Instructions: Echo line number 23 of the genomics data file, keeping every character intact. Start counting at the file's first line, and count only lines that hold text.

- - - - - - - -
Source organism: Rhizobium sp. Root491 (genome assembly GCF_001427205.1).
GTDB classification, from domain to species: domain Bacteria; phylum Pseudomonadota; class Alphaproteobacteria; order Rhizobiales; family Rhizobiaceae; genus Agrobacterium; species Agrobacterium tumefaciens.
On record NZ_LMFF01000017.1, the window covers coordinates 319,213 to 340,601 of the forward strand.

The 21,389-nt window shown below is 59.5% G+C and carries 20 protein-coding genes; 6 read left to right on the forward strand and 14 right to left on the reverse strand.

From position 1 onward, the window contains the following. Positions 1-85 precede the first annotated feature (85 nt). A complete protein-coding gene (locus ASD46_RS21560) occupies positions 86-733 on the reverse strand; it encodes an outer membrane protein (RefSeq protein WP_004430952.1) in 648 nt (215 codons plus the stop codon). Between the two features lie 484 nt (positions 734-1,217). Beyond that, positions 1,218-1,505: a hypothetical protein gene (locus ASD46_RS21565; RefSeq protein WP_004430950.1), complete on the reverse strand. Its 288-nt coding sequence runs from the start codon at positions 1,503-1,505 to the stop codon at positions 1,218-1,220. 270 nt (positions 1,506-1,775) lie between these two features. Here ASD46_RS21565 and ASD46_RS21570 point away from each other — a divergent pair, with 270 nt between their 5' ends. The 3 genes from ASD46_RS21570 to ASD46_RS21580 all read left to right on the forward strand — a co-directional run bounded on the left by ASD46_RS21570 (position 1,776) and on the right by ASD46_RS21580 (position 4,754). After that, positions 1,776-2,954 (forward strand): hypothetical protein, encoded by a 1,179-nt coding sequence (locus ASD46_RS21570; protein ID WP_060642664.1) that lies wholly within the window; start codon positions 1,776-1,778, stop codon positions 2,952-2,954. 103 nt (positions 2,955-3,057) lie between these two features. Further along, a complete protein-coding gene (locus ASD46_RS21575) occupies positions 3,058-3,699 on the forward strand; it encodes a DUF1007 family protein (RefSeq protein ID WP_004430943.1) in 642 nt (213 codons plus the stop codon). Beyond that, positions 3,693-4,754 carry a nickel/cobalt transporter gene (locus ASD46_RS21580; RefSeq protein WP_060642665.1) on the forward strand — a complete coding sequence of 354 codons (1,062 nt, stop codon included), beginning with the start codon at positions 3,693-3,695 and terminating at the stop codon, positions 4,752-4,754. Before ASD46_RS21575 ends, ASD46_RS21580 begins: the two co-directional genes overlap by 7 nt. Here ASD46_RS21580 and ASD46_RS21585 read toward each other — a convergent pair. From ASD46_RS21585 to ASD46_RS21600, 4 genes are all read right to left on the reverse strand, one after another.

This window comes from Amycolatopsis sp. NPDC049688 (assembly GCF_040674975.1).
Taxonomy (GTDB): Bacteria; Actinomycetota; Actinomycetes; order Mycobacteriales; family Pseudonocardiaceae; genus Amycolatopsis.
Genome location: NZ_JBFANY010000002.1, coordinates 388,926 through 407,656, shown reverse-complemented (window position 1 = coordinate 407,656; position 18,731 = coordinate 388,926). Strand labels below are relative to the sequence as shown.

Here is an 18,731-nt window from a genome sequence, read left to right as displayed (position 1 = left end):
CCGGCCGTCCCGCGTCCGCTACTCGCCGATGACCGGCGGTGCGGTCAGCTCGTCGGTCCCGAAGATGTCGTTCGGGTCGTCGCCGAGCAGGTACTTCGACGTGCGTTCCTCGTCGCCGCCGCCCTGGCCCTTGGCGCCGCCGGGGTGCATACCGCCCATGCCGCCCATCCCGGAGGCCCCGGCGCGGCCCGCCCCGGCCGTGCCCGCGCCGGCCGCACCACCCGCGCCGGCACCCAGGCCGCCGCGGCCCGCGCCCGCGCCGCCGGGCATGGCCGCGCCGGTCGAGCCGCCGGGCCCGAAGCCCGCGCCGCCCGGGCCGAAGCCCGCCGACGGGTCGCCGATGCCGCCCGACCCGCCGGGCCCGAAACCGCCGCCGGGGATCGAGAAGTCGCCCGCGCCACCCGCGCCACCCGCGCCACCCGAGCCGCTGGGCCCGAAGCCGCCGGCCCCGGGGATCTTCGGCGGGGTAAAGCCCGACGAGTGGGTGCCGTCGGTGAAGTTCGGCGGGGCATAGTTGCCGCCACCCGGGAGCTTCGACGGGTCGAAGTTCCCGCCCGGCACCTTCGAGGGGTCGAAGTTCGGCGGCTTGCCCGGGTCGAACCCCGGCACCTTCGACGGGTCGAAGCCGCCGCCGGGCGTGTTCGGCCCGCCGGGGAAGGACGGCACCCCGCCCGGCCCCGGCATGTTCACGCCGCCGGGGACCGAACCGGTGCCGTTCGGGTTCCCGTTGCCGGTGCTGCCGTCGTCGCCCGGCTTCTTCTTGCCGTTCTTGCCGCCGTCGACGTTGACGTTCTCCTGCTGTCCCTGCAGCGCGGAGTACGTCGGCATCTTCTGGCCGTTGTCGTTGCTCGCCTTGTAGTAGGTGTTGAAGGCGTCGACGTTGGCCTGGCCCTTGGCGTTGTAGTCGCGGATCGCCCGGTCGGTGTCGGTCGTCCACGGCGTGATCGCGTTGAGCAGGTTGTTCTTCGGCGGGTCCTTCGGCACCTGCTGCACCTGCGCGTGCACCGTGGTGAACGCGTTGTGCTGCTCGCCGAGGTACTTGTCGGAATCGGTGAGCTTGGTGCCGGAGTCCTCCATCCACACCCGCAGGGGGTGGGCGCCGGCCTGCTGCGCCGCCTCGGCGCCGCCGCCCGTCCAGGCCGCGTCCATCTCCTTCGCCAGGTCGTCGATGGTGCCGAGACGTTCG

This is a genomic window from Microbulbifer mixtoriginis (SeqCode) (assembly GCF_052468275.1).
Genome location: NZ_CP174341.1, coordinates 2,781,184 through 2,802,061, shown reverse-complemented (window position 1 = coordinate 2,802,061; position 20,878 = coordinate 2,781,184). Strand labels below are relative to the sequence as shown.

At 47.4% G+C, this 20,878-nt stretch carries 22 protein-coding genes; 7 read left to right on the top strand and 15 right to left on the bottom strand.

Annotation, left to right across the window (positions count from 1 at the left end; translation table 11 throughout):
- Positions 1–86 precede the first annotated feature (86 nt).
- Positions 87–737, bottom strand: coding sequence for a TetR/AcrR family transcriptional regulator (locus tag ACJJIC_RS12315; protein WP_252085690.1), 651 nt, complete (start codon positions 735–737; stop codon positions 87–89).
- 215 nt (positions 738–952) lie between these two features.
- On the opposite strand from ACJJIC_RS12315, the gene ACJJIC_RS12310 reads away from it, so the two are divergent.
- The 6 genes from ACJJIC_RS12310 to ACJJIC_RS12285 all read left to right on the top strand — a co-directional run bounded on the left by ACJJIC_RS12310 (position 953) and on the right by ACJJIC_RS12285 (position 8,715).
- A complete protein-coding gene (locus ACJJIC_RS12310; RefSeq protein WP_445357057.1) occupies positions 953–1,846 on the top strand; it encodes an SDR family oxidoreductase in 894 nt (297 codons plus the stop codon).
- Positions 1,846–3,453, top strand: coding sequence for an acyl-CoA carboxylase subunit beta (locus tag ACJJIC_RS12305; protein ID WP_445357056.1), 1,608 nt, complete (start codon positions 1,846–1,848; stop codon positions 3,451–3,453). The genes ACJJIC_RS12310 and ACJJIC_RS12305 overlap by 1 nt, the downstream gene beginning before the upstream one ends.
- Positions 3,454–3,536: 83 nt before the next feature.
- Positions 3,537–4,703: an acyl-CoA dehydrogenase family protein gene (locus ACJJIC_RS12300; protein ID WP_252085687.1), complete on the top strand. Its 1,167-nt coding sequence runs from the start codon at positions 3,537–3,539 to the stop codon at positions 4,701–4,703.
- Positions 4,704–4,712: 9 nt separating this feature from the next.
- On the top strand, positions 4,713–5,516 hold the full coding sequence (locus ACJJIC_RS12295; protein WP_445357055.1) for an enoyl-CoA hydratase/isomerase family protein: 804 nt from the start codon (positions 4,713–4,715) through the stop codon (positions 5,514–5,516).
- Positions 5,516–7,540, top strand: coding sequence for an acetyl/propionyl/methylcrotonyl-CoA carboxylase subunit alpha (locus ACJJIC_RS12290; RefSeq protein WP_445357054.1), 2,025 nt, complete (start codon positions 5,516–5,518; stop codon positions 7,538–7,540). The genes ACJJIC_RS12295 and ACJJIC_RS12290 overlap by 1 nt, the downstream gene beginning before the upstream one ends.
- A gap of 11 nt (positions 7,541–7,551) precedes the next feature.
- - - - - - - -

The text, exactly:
- Positions 3,537–4,703: an acyl-CoA dehydrogenase family protein gene (locus ACJJIC_RS12300; protein ID WP_252085687.1), complete on the top strand. Its 1,167-nt coding sequence runs from the start codon at positions 3,537–3,539 to the stop codon at positions 4,701–4,703.